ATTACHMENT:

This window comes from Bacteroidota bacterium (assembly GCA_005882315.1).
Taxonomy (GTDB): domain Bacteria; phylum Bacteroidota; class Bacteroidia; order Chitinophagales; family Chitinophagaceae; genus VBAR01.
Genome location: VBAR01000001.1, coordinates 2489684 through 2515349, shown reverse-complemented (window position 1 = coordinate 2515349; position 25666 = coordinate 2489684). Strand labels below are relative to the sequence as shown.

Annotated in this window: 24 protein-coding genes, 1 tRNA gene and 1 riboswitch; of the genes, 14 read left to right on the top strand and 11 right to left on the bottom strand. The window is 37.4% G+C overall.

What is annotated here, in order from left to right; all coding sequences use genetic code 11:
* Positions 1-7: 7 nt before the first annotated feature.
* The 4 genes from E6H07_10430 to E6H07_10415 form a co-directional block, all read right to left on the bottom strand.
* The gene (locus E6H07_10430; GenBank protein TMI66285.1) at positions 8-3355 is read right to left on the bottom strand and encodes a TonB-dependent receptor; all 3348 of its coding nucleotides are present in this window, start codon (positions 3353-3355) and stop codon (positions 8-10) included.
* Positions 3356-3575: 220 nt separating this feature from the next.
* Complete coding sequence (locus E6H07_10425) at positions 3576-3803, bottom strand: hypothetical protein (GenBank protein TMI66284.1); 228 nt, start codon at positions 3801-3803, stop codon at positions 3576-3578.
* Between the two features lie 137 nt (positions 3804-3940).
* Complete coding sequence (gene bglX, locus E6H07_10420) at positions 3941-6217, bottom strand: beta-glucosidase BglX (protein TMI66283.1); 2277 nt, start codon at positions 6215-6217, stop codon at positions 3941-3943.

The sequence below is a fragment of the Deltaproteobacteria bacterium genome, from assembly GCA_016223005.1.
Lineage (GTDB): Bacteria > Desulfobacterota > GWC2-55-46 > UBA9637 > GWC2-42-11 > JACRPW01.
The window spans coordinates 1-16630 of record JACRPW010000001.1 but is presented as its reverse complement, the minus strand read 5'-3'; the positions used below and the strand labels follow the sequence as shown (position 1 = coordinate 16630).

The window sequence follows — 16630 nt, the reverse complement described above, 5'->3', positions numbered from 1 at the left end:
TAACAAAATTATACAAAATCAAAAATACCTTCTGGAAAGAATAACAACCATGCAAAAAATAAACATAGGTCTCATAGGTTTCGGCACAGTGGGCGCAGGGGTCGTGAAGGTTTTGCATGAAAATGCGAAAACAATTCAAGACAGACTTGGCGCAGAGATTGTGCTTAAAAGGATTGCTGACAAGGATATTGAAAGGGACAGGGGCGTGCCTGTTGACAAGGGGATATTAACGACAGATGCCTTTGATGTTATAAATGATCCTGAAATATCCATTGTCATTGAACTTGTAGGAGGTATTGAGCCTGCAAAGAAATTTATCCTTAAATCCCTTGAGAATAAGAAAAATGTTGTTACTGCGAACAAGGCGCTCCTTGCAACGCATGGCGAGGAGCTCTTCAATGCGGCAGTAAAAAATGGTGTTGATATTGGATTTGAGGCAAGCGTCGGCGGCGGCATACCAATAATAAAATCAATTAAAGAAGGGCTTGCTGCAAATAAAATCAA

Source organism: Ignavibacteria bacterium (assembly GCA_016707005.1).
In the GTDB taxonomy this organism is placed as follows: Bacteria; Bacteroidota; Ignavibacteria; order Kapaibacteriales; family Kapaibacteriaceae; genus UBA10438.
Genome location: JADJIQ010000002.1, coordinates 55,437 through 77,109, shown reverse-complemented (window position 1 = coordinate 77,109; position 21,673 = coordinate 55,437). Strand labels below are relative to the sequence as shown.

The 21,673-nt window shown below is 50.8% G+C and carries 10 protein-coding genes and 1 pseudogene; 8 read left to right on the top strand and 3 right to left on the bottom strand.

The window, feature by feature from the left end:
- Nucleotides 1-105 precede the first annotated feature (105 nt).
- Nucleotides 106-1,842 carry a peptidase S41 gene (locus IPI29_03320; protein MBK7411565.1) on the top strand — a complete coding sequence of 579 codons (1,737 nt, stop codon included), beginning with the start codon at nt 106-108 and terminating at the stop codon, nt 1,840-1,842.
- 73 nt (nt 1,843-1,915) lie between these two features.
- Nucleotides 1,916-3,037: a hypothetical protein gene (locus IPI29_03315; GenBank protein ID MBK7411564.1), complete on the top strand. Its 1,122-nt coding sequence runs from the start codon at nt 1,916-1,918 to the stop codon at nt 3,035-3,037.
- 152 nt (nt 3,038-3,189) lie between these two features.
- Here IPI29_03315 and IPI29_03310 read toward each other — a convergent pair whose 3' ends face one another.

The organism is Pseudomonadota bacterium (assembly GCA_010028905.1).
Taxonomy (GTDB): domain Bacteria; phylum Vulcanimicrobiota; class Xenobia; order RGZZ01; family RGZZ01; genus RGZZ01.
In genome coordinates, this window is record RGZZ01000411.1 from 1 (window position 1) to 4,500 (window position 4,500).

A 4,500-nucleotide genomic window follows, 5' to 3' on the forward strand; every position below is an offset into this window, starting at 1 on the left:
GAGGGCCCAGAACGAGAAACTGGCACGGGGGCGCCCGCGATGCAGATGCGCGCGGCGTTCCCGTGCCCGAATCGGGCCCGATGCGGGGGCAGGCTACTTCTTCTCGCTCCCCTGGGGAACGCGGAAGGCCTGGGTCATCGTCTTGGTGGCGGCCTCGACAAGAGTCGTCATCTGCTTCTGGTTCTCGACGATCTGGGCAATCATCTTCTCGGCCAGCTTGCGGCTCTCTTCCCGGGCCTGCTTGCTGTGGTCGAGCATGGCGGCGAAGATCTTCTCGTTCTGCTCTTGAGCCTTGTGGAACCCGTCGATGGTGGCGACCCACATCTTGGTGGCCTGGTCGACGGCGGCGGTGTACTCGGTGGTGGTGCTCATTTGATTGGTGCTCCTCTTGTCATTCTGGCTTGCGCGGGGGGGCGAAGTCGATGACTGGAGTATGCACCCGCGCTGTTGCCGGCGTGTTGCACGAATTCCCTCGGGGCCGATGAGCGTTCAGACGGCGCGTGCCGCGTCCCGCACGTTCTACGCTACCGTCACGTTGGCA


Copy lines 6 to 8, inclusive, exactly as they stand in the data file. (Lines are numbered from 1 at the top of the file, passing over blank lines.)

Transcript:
* Positions 1-7: 7 nt before the first annotated feature.
* The 4 genes from E6H07_10430 to E6H07_10415 form a co-directional block, all read right to left on the bottom strand.
* The gene (locus E6H07_10430; GenBank protein TMI66285.1) at positions 8-3355 is read right to left on the bottom strand and encodes a TonB-dependent receptor; all 3348 of its coding nucleotides are present in this window, start codon (positions 3353-3355) and stop codon (positions 8-10) included.